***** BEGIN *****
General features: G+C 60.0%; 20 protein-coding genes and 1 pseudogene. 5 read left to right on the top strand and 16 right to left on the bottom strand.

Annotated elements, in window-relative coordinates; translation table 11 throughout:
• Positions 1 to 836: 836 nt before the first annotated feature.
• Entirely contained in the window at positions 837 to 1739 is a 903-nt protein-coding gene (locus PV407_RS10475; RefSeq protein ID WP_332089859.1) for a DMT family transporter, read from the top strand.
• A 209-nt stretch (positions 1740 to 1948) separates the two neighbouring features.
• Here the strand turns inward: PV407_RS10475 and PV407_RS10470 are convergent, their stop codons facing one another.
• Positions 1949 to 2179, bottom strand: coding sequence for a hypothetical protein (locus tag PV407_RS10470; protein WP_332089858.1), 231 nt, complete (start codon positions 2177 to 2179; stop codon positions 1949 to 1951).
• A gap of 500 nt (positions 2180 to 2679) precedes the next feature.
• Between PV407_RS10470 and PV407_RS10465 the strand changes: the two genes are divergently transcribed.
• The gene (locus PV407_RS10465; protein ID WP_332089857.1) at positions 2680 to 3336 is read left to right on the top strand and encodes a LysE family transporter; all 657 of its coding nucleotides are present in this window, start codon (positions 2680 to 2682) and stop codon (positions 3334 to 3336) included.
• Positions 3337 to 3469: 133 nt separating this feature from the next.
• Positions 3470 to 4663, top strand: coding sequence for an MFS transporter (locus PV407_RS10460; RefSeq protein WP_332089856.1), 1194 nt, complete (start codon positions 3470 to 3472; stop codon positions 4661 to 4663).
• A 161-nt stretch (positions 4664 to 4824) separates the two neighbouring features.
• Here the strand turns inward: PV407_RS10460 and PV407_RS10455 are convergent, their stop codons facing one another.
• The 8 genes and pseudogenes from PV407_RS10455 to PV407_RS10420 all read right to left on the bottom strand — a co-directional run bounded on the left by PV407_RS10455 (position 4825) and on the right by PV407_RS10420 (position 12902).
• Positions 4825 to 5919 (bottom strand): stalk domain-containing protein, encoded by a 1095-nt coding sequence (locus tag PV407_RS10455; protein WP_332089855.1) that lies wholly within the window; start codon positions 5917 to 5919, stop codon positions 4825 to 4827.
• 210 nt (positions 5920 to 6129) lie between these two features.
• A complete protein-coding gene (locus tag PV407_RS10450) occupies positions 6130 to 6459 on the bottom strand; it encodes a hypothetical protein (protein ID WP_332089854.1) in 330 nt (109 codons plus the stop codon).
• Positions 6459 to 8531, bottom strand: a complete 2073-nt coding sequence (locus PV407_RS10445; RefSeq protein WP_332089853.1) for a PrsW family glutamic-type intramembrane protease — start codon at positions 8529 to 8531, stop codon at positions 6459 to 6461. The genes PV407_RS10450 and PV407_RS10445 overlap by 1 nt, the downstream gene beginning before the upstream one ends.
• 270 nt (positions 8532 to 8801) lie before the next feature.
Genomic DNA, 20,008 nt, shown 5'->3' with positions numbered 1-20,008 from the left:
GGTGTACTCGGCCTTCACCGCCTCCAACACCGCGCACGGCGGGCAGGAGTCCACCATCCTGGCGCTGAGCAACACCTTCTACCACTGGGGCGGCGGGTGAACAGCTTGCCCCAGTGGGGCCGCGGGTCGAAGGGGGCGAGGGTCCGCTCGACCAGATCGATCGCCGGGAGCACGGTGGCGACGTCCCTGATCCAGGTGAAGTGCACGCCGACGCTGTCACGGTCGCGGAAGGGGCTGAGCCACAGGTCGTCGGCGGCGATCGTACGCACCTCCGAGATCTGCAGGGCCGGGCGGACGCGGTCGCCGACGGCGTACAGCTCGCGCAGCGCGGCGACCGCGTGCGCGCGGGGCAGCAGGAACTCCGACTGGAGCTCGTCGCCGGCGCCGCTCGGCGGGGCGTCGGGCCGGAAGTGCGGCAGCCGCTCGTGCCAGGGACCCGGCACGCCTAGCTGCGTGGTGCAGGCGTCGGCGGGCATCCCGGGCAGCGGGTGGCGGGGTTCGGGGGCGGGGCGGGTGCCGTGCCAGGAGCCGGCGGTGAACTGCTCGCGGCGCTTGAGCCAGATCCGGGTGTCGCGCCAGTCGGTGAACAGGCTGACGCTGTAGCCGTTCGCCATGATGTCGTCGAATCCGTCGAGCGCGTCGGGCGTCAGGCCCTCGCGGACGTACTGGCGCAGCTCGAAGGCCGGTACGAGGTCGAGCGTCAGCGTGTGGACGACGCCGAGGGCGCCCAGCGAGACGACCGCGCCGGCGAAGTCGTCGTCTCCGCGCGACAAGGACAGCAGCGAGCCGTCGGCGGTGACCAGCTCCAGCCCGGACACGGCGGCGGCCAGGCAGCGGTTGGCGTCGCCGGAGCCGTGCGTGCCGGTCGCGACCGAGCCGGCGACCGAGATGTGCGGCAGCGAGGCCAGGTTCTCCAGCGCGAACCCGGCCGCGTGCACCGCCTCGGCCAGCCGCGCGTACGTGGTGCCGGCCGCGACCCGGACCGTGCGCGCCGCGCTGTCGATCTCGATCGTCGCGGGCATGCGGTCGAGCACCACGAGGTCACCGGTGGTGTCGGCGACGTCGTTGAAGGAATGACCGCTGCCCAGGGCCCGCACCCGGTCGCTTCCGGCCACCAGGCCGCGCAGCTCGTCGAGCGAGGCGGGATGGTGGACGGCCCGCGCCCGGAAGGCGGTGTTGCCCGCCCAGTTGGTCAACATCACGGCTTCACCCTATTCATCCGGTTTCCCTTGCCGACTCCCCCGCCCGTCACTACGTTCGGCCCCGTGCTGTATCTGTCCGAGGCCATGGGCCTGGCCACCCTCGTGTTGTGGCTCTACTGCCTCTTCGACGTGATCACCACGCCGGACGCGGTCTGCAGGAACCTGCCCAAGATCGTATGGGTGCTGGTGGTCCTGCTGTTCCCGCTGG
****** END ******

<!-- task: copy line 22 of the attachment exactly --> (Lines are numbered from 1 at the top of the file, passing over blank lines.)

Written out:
GGTGTACTCGGCCTTCACCGCCTCCAACACCGCGCACGGCGGGCAGGAGTCCACCATCCTGGCGCTGAGCAACACCTTCTACCACTGGGGCGGCGGGTGAACAGCTTGCCCCAGTGGGGCCGCGGGTCGAAGGGGGCGAGGGTCCGCTCGACCAGATCGATCGCCGGGAGCACGGTGGCGACGTCCCTGATCCAGGTGAAGTGCACGCCGACGCTGTCACGGTCGCGGAAGGGGCTGAGCCACAGGTCGTCGGCGGCGATCGTACGCACCTCCGAGATCTGCAGGGCCGGGCGGACGCGGTCGCCGACGGCGTACAGCTCGCGCAGCGCGGCGACCGCGTGCGCGCGGGGCAGCAGGAACTCCGACTGGAGCTCGTCGCCGGCGCCGCTCGGCGGGGCGTCGGGCCGGAAGTGCGGCAGCCGCTCGTGCCAGGGACCCGGCACGCCTAGCTGCGTGGTGCAGGCGTCGGCGGGCATCCCGGGCAGCGGGTGGCGGGGTTCGGGGGCGGGGCGGGTGCCGTGCCAGGAGCCGGCGGTGAACTGCTCGCGGCGCTTGAGCCAGATCCGGGTGTCGCGCCAGTCGGTGAACAGGCTGACGCTGTAGCCGTTCGCCATGATGTCGTCGAATCCGTCGAGCGCGTCGGGCGTCAGGCCCTCGCGGACGTACTGGCGCAGCTCGAAGGCCGGTACGAGGTCGAGCGTCAGCGTGTGGACGACGCCGAGGGCGCCCAGCGAGACGACCGCGCCGGCGAAGTCGTCGTCTCCGCGCGACAAGGACAGCAGCGAGCCGTCGGCGGTGACCAGCTCCAGCCCGGACACGGCGGCGGCCAGGCAGCGGTTGGCGTCGCCGGAGCCGTGCGTGCCGGTCGCGACCGAGCCGGCGACCGAGATGTGCGGCAGCGAGGCCAGGTTCTCCAGCGCGAACCCGGCCGCGTGCACCGCCTCGGCCAGCCGCGCGTACGTGGTGCCGGCCGCGACCCGGACCGTGCGCGCCGCGCTGTCGATCTCGATCGTCGCGGGCATGCGGTCGAGCACCACGAGGTCACCGGTGGTGTCGGCGACGTCGTTGAAGGAATGACCGCTGCCCAGGGCCCGCACCCGGTCGCTTCCGGCCACCAGGCCGCGCAGCTCGTCGAGCGAGGCGGGATGGTGGACGGCCCGCGCCCGGAAGGCGGTGTTGCCCGCCCAGTTGGTCAACATCACGGCTTCACCCTATTCATCCGGTTTCCCTTGCCGACTCCCCCGCCCGTCACTACGTTCGGCCCCGTGCTGTATCTGTCCGAGGCCATGGGCCTGGCCACCCTCGTGTTGTGGCTCTACTGCCTCTTCGACGTGATCACCACGCCGGACGCGGTCTGCAGGAACCTGCCCAAGATCGTATGGGTGCTGGTGGTCCTGCTGTTCCCGCTGG